29 of 29 people found the following review helpful
A Potent Alternative History and Analysis of Scotland,
This review is from: The Poor Had No Lawyers (Hardcover)
This is a refreshing, original, challenging and important analysis of contemporary Scotland, its past, present and future.
It will challenge many of your most central assumptions. That land ownership and land reform are about rural areas. That this has nothing to say about Glasgow and Edinburgh. That Scotland is an egalitarian country, unlike class-divided, hiearchical England. That the days of feudalism and power acting with impunity are long over.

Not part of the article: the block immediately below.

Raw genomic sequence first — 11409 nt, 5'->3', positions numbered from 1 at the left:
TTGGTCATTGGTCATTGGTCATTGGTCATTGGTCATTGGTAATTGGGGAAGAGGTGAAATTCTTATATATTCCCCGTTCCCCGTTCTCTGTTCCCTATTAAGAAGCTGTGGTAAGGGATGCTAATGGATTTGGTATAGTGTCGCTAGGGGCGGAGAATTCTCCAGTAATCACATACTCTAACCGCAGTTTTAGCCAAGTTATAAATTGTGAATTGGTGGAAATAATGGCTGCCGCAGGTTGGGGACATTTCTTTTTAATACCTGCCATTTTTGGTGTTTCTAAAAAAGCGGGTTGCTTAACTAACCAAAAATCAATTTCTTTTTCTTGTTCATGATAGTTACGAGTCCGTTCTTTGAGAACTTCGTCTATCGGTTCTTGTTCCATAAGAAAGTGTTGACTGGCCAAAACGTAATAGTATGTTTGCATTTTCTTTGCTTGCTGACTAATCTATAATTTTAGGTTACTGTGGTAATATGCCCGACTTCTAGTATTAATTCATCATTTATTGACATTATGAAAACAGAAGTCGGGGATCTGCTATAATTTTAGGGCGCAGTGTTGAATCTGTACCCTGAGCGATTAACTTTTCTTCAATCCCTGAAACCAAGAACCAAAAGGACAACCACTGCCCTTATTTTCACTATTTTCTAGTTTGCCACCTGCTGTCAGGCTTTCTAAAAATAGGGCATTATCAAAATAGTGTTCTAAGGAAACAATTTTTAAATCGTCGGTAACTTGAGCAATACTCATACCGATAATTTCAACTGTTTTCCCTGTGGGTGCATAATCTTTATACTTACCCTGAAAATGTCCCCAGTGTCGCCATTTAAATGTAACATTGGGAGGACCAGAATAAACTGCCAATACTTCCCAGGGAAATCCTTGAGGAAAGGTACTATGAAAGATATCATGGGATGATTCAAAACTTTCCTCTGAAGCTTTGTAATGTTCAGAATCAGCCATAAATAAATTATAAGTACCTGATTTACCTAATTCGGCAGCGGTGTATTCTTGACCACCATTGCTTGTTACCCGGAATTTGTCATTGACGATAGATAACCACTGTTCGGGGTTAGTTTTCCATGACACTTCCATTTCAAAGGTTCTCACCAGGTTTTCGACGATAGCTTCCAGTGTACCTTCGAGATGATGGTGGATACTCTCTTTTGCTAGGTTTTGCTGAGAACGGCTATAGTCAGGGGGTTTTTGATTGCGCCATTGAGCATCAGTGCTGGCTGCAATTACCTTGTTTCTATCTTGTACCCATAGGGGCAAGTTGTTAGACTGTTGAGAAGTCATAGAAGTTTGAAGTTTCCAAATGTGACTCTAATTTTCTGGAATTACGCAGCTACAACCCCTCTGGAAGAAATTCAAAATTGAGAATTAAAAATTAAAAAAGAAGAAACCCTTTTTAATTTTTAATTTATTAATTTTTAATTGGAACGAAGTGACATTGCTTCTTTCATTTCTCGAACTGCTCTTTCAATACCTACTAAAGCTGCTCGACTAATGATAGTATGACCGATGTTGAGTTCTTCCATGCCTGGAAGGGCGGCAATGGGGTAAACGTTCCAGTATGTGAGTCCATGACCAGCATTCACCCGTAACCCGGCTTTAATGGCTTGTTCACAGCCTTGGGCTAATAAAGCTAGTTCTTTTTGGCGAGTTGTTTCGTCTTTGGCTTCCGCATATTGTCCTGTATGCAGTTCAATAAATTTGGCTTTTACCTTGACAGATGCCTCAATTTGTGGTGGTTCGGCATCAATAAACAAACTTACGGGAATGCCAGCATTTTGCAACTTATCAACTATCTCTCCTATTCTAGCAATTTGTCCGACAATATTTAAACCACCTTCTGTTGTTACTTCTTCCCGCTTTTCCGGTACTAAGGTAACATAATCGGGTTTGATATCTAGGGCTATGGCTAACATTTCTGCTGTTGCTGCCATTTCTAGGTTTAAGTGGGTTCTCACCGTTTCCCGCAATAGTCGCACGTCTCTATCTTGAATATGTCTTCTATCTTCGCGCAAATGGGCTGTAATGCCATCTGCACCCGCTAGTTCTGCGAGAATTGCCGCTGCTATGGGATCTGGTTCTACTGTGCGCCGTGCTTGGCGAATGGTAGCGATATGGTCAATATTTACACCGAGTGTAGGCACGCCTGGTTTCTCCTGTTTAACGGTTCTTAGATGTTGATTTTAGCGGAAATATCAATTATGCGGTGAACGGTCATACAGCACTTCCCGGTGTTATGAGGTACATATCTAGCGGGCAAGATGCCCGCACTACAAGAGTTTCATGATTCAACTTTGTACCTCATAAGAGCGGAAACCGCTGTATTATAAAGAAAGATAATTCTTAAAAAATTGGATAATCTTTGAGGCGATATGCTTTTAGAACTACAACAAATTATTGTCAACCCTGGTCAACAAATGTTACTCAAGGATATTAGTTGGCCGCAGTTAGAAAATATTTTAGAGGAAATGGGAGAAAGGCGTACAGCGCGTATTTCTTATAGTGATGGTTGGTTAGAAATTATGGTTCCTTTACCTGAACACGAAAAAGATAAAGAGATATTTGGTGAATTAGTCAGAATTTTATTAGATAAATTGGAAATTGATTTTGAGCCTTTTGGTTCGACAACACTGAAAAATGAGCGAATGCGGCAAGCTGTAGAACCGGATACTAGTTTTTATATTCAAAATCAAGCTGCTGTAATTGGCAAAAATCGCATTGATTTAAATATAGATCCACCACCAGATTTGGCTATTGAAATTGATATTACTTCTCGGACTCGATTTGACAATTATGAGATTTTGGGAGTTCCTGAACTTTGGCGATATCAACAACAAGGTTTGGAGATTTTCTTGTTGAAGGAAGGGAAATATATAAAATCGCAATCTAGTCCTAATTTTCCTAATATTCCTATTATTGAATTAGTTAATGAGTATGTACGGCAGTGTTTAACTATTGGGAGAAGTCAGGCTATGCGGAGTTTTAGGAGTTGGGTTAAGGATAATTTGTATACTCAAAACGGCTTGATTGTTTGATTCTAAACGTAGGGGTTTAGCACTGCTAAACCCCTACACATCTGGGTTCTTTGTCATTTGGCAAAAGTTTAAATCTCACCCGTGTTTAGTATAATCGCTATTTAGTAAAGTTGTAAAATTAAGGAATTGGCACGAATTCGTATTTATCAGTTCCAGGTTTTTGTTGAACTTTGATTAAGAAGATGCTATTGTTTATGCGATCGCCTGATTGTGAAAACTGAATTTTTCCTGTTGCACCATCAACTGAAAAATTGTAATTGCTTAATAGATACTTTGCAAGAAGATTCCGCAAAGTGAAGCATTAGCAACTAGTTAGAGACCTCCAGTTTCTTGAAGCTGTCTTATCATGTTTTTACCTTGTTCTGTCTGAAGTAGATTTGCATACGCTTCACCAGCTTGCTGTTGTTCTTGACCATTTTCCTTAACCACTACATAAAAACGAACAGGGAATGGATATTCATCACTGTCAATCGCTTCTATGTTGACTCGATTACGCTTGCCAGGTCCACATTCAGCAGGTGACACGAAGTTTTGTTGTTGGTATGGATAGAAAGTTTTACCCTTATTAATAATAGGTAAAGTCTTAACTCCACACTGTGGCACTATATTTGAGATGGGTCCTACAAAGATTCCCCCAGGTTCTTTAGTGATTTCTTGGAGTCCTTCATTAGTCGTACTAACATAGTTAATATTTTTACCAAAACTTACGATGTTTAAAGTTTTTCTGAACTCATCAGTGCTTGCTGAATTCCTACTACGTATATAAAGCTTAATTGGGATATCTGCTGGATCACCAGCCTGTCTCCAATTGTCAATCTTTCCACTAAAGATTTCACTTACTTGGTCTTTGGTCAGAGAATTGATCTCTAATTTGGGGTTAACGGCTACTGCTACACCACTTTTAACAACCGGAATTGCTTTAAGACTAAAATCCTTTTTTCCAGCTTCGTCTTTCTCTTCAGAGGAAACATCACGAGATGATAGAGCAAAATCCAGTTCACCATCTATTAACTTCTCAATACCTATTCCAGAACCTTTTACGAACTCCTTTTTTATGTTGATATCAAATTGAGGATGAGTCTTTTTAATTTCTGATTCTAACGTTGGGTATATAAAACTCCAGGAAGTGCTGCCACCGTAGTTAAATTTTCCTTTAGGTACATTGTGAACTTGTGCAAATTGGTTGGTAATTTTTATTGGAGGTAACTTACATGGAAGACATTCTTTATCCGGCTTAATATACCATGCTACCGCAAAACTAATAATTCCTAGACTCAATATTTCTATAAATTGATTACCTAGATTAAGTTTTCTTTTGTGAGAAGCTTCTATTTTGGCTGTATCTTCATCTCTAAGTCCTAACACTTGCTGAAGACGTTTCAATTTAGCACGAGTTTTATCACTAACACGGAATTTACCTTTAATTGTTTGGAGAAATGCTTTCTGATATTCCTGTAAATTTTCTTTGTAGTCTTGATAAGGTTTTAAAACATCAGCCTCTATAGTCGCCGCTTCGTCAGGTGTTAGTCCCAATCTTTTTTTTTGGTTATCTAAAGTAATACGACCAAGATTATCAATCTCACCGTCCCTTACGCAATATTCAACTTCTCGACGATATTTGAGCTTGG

Wightman is an expert on land ownership, but he and this book are about much more. In short, what he is addressing is how power is exercised in Scotland; in our past and to this day. The forces of reaction - from feudal barons to the present day 'great and good' constantly usurp others rights, taking from the commons and individuals.
And what Wightman beautifully challenges - in detail - is the Scots blindness to this because of our old comfort story of being an egalitarian nation. What this has masked is that Scots dont want to face up to issues of power, privilege, abuse and exclusion. Yes we love going on about some mythical wrong done to a group in the far distant past, but real misuses of power - involving complexity, the abuse of the law and due process - well forget it.
This is an important book on every level, and a book I am proud Andy has had the time and inclination to write. It is up to the rest of us to begin a national debate about what to do about it.